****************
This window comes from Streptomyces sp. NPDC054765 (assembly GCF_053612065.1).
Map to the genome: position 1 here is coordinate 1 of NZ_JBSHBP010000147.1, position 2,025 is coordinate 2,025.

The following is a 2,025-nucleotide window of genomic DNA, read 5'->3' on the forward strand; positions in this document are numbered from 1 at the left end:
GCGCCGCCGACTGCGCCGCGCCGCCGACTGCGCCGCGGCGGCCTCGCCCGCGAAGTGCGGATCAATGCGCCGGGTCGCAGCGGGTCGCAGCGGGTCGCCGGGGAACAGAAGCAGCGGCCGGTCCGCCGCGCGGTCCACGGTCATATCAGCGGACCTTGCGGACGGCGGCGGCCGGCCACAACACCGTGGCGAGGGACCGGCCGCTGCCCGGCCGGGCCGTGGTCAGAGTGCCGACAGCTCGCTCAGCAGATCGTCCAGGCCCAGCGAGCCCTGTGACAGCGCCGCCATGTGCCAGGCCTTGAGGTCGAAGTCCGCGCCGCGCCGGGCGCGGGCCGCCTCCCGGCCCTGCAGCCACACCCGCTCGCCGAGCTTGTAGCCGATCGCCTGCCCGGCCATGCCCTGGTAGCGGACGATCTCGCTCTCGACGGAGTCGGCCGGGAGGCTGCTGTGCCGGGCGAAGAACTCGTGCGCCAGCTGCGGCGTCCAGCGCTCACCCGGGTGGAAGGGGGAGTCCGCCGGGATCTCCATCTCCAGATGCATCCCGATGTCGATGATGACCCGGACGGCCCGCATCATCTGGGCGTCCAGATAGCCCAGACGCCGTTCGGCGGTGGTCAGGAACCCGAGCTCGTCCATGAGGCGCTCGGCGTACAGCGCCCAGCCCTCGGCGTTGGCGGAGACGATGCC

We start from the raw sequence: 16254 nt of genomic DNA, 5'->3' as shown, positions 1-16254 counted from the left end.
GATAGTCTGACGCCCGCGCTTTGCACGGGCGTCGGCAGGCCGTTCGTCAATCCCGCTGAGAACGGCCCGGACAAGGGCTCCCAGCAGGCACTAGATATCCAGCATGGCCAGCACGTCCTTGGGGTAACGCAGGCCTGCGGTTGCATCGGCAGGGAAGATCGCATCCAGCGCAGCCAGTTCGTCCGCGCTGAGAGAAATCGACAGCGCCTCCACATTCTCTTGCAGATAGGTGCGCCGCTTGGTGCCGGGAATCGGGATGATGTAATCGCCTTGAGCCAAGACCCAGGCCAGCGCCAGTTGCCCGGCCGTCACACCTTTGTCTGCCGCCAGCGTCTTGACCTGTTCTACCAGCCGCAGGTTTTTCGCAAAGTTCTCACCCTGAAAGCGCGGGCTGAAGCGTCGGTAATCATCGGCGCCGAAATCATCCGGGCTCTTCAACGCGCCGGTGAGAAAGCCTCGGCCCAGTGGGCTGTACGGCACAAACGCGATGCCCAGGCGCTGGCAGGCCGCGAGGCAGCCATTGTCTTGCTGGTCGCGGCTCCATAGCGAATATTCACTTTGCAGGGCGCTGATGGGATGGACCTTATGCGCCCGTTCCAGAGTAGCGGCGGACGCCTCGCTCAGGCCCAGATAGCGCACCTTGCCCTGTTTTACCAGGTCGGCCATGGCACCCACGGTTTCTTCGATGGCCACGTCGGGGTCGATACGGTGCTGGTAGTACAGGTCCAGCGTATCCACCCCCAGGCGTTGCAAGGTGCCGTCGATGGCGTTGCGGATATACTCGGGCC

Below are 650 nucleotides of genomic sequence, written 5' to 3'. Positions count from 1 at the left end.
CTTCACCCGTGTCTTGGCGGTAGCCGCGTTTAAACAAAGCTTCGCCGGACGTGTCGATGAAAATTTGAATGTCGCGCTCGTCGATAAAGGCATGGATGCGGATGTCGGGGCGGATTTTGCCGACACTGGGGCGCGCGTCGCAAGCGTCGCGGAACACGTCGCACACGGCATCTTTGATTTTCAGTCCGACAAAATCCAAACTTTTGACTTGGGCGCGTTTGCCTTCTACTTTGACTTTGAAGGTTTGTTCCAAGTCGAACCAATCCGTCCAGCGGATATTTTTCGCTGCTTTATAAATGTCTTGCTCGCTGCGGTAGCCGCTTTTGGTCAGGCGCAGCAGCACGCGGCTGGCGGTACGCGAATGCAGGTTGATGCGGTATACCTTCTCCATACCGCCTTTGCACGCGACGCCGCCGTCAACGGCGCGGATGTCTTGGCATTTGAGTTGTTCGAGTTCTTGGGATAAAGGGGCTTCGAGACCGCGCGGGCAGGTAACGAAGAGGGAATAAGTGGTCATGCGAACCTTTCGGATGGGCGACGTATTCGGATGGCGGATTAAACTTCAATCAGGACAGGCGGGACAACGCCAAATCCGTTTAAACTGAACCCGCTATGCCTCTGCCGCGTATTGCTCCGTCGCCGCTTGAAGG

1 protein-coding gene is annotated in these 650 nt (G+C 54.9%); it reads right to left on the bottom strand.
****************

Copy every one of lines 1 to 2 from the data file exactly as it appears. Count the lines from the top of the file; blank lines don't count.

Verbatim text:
This window comes from Streptomyces sp. NPDC054765 (assembly GCF_053612065.1).
Map to the genome: position 1 here is coordinate 1 of NZ_JBSHBP010000147.1, position 2,025 is coordinate 2,025.